Sanral slammed for 'SMS invoices'

Non-registered motorists have been receiving SMS warnings about outstanding bills.

The controversial e-toll system went live at midnight on 3 December. Picture: Christa Van der Walt/ EWN.

JOHANNESBURG - The Justice Project South Africa (JPSA) and the Opposition to Urban Tolling Alliance (OUTA) say the South African National Roads Agency Limited (Sanral) has no right to send an SMS message to non-registered motorists demanding payment.

Drivers who are not registered for e-tolls say they received SMSs from Sanral warning that outstanding bills will be handed over to the process centre.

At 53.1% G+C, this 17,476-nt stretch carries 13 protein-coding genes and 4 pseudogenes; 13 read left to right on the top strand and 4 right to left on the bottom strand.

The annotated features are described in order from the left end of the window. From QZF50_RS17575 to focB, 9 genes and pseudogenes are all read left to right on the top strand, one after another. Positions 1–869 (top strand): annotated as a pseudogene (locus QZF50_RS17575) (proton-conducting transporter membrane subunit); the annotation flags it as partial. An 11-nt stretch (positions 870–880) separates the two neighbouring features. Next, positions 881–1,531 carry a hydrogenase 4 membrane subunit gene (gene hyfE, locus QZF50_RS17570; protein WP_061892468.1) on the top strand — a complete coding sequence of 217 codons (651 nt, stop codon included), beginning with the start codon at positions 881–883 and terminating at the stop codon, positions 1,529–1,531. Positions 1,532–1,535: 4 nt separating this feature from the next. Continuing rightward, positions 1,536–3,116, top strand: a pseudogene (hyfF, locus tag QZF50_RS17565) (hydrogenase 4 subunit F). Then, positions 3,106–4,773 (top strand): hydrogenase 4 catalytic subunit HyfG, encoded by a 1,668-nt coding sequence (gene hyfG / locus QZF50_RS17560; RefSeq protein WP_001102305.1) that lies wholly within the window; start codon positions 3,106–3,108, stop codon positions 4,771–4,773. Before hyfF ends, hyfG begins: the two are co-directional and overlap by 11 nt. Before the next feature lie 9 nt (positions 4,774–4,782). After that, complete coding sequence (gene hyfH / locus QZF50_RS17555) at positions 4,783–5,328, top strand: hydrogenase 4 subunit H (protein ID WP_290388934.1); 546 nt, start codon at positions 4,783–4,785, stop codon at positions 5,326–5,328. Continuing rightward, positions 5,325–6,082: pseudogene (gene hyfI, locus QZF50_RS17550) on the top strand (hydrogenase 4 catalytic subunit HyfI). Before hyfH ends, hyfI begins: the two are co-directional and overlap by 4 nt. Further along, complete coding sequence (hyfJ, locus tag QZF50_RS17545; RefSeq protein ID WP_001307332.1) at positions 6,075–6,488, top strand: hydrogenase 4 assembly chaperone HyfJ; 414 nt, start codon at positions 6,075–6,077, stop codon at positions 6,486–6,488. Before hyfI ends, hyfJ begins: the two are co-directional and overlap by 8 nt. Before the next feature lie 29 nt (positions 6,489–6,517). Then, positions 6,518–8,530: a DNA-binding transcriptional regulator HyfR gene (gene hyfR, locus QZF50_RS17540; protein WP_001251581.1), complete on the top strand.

The two organisations say road users must request an invoice from Sanral before paying anything.

JPSA Chairman Howard Dembovsky says motorists are not violating any laws when ignoring Sanral's messages.

"You are entitled to an invoice and when you receive that invoice, you are entitled to go and verify whether it was in fact your vehicle passing under those gantries or not."

Outa's Wayne Duvenage has called on motorists not to fall for Sanral's "bullying tactics".

"Motorists have to be issued a summons before they can be stopped from travelling on the roads or pulled over. I don't know anybody who bills people via SMS. Sanral don't have the right to just bully people in this way."

Meanwhile, government has slammed an SMS "hoax" claiming Sanral and the police are setting up illegal roadblocks and forcing people to buy e-tags.

The controversial system went live at midnight on 3 December after months of legal wrangling, protests and calls for civil disobedience.